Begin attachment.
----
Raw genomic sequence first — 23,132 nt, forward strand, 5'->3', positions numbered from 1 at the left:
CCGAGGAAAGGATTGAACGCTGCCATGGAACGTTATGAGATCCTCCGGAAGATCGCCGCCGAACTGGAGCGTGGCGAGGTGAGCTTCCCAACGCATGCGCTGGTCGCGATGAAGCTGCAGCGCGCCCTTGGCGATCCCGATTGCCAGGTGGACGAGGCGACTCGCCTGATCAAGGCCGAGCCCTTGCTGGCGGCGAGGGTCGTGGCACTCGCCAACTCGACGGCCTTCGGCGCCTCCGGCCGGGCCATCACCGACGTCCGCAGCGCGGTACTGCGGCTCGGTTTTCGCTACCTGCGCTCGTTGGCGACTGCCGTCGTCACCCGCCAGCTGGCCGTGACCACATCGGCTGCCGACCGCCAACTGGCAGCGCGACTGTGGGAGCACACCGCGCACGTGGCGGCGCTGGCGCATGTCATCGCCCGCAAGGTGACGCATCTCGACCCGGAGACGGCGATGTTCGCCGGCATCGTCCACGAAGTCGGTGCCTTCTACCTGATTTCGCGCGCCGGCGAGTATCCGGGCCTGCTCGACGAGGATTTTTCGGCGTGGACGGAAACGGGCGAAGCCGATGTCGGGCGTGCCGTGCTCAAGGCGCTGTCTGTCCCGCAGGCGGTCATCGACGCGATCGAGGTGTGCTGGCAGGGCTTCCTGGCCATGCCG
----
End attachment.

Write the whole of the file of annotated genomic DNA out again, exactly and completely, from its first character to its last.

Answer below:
Raw genomic sequence first — 23,132 nt, forward strand, 5'->3', positions numbered from 1 at the left:
CCGAGGAAAGGATTGAACGCTGCCATGGAACGTTATGAGATCCTCCGGAAGATCGCCGCCGAACTGGAGCGTGGCGAGGTGAGCTTCCCAACGCATGCGCTGGTCGCGATGAAGCTGCAGCGCGCCCTTGGCGATCCCGATTGCCAGGTGGACGAGGCGACTCGCCTGATCAAGGCCGAGCCCTTGCTGGCGGCGAGGGTCGTGGCACTCGCCAACTCGACGGCCTTCGGCGCCTCCGGCCGGGCCATCACCGACGTCCGCAGCGCGGTACTGCGGCTCGGTTTTCGCTACCTGCGCTCGTTGGCGACTGCCGTCGTCACCCGCCAGCTGGCCGTGACCACATCGGCTGCCGACCGCCAACTGGCAGCGCGACTGTGGGAGCACACCGCGCACGTGGCGGCGCTGGCGCATGTCATCGCCCGCAAGGTGACGCATCTCGACCCGGAGACGGCGATGTTCGCCGGCATCGTCCACGAAGTCGGTGCCTTCTACCTGATTTCGCGCGCCGGCGAGTATCCGGGCCTGCTCGACGAGGATTTTTCGGCGTGGACGGAAACGGGCGAAGCCGATGTCGGGCGTGCCGTGCTCAAGGCGCTGTCTGTCCCGCAGGCGGTCATCGACGCGATCGAGGTGTGCTGGCAGGGCTTCCTGGCCATGCCG